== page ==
"Are we prepared to promote conditions in which the living contact with God can be reestablished? For our lives today have become godless to the point of complete vacuity. God is no longer with us in the conscious sense of the word. He is denied, ignored, excluded from every claim to have a part in our daily life." - Alfred Delp, S.J.

Saturday, October 31, 2015

Parabola article on Monastero Di Bose

Bianchi with Pope Francis

When I first heard of Patheos I confused it with Parabola, a print magazine on spirituality.

I came across an issue of Parabola at the grocery store which included an article on the monastic community of Bose, in Italy.  Pope Francis received the Prior, Enzo Bianchi once or twice and was criticized for doing so.  I can't recall why - but I'm pretty sure the critics believe he's some sort of heretic.

Anyway - I discovered that the article I bought the magazine for is online here: Parabola visits Monastero Di Bose.  I read it, found it an interesting take on contemporary monasticism, and didn't notice anything heretical - but I'm not a scholar or lawyer.

The community reminds me a bit of Shakers - who lived celibate lives in a mixed community, but unlike Shakers, the Bose community is liturgical.  It's an interesting concept - I maybe would want to visit, but I wouldn't want to live there.

Speaking with Prior Enzo Bianchi
“At a certain moment there was an intuition that instead of dedicating my life to politics, toward which I was leaning, I should lead a Christian life—just that. In time I thought of monastic life. There were three with me, another young man and two women. Offices morning, noon, and night. The community started that way. I obeyed what occurred, I had no big project. I said to the Lord: a simple monastery of our time, that is all I ask. Seven or eight brothers would already be quite a few. I had no sense of what lay ahead.
“At the beginning we had many difficulties. The local bishop opposed us: we couldn’t celebrate the Eucharist, he wouldn’t receive Protestants, and he didn’t want to speak with me. However, Cardinal Pellegrino of Turin took the responsibility. He visited us in 1968 and lifted the prohibition against the Eucharist. He assigned a Jesuit to serve as an intermediary. In time the cardinal and local bishop urged me to study for the priesthood, but I preferred to remain a brother. It’s enough for me to be what I am. In the early years we went to Mass in the nearby village, like the Pachomian monks in the Egyptian desert. Now we have priests among the brothers.
“We never thought to attract attention as we have. We received confidence that we didn’t deserve. Cardinal Pellegrino had great confidence in me, as did Patriarch Athenagoras who took a few of our number to Mount Athos. Throughout my life I’ve encountered even too much confidence—the Lord has done many things in spite of me. I do try to give confidence to people: I say that if you have confidence, others will have confidence. People today have little confidence, little hope, little faith. And what they wish from us monks is a word of confidence. I believe the Lord has asked this of us more than all the rest. - Roger Lipsey for Parabola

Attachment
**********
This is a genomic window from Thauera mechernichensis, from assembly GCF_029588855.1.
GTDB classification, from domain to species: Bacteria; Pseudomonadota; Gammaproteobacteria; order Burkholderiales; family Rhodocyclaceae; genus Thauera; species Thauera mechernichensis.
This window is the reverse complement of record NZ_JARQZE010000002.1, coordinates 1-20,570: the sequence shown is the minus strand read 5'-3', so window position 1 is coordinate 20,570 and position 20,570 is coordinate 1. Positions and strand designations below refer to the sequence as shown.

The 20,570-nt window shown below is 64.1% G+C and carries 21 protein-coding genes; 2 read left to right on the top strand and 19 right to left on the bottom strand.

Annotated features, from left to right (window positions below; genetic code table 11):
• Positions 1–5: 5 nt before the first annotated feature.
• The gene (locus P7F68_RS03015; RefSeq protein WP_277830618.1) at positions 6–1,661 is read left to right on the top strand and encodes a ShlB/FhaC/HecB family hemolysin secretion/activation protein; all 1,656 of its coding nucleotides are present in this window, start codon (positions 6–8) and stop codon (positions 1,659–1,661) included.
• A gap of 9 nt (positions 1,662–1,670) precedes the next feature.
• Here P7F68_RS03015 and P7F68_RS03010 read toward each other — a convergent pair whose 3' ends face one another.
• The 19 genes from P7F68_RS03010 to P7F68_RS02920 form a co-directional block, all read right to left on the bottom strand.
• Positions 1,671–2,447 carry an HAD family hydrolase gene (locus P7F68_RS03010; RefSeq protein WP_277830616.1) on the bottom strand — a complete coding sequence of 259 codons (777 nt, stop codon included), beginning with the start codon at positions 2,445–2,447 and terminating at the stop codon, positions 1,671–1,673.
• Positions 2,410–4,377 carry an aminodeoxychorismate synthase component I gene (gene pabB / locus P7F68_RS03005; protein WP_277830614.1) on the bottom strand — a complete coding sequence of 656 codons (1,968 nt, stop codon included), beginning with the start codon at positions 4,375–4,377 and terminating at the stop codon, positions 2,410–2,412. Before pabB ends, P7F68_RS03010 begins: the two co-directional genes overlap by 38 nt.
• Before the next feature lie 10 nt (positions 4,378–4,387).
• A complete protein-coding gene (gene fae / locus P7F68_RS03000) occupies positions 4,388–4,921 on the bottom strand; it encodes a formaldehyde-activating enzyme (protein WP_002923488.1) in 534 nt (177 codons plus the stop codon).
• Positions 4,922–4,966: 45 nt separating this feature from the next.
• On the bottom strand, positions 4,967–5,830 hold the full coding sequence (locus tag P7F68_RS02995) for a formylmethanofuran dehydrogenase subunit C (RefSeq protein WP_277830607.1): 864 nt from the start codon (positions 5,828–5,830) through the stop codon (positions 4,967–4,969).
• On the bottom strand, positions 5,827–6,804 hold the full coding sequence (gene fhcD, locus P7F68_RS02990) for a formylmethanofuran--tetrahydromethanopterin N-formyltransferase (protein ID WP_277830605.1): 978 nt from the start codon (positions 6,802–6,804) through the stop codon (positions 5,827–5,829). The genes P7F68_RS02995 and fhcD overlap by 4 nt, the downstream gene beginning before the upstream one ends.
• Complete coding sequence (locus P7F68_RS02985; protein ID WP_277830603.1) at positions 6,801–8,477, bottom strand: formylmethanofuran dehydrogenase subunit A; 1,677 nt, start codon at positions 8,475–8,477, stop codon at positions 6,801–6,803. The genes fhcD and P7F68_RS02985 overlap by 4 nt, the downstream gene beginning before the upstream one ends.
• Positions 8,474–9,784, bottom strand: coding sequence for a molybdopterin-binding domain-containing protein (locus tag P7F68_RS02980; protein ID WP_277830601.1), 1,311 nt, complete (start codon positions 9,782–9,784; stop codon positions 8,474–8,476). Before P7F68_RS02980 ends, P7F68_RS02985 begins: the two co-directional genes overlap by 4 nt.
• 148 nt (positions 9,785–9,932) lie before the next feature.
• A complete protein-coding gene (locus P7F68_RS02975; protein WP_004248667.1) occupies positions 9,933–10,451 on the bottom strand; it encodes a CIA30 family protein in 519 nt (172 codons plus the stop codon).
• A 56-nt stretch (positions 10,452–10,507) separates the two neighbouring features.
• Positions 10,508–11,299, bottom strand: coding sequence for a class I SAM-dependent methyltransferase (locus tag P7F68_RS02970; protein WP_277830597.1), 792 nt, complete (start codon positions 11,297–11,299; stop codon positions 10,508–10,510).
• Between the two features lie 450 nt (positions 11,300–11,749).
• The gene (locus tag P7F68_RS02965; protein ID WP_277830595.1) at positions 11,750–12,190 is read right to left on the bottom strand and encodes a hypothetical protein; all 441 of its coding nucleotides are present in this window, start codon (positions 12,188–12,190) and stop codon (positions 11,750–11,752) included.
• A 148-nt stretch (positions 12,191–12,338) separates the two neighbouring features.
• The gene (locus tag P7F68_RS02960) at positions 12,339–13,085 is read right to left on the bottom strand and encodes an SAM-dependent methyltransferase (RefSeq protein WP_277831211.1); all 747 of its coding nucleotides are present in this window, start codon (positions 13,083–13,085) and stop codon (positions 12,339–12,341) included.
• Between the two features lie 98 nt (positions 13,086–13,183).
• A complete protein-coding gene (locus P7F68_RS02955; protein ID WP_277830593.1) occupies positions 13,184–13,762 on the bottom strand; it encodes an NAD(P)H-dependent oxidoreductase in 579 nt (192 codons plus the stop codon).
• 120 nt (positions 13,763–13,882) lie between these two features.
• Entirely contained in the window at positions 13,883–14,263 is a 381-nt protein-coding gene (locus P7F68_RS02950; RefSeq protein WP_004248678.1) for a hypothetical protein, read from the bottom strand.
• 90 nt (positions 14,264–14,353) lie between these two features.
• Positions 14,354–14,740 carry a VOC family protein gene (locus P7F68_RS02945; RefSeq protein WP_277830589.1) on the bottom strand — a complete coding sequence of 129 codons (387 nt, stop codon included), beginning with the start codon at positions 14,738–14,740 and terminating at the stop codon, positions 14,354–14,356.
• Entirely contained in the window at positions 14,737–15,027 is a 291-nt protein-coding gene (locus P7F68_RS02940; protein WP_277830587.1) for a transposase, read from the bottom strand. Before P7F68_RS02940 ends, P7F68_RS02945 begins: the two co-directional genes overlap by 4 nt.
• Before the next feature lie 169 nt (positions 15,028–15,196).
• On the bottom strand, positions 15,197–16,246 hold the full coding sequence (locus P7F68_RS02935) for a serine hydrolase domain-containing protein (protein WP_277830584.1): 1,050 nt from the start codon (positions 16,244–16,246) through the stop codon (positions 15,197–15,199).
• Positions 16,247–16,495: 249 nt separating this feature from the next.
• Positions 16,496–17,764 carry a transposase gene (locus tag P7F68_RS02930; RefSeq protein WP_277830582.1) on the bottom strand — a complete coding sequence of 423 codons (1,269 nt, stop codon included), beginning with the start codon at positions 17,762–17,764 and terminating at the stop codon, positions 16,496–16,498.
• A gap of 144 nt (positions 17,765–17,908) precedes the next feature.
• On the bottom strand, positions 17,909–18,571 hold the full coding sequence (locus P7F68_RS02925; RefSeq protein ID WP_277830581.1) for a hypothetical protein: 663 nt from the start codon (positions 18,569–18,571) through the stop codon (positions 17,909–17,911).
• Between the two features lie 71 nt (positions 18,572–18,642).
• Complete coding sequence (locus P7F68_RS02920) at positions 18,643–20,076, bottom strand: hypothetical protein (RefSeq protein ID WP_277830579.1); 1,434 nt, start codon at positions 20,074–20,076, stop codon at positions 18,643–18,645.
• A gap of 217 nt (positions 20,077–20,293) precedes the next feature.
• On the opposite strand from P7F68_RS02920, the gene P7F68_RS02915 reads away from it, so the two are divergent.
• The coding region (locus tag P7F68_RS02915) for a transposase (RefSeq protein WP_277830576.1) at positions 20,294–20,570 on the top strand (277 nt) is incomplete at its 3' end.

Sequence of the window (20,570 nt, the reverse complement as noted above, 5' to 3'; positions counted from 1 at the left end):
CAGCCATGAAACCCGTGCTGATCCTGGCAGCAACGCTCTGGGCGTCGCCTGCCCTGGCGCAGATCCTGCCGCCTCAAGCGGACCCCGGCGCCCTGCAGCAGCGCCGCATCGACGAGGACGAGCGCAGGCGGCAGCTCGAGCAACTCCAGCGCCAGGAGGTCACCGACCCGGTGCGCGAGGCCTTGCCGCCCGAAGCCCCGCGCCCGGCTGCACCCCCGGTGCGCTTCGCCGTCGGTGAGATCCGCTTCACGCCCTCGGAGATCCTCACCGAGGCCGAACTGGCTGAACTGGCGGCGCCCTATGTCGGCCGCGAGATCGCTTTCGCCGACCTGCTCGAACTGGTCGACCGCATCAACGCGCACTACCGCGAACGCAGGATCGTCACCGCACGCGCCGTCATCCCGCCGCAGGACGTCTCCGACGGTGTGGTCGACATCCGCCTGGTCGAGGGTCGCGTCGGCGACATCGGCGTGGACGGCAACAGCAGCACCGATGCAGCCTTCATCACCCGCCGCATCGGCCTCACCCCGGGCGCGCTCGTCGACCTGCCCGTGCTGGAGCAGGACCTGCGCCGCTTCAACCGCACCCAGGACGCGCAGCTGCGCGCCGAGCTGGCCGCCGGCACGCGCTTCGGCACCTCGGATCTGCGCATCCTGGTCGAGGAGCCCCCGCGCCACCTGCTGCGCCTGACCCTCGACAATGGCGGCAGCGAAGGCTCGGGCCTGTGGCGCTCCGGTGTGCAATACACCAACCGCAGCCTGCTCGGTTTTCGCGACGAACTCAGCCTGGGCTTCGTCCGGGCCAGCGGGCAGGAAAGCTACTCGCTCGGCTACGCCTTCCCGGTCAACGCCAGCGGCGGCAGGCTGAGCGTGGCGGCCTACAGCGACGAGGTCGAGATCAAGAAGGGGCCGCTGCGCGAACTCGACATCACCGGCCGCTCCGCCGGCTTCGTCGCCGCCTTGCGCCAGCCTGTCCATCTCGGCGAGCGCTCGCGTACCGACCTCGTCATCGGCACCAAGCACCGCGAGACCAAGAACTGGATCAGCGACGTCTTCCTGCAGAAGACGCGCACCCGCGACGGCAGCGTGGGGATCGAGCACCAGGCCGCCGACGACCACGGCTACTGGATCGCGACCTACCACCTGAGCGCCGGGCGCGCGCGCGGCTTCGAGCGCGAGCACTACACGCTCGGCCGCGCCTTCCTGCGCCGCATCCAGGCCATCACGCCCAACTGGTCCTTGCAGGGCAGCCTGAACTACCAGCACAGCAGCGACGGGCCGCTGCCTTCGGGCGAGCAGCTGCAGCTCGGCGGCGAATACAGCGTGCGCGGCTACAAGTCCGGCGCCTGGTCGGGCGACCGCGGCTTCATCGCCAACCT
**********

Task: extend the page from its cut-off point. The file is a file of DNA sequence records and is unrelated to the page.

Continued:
I like very much the following insight:
Brother Enzo wrote the Rule of Bose in the early 1970s with counsel from the small community of that time (look online at parabola.org for the Prologue to the Rule and some of the characteristic music of Bose). A closing paragraph of the Rule includes a remarkable thought: “Brother, sister, you have built the community, and you build it each day. But do not worry about giving the original intuition continuity in history.” Speaking with Brother Enzo, I asked about this daring statement, in effect a plea to future generations to undo some of what he in his time had done. This was his response: “The next generation mustn’t be concerned to continue the charism of the founders. There is no ‘charism of the founders’—there is monastic life. They will have a monastic life, but as the Lord and the times require today and tomorrow. Where forms are concerned, they must not follow me; that, absolutely not. The Spirit has a newness. Gospel, celibacy, and community, these must remain; all the rest can change. The Spirit will give the possibility to find new paths." - ibid

"The Spirit has a newness. Gospel, celibacy, and community, these must remain; all the rest can change. The Spirit will give the possibility to find new paths."

"Where the Spirit of the Lord is, there is freedom."

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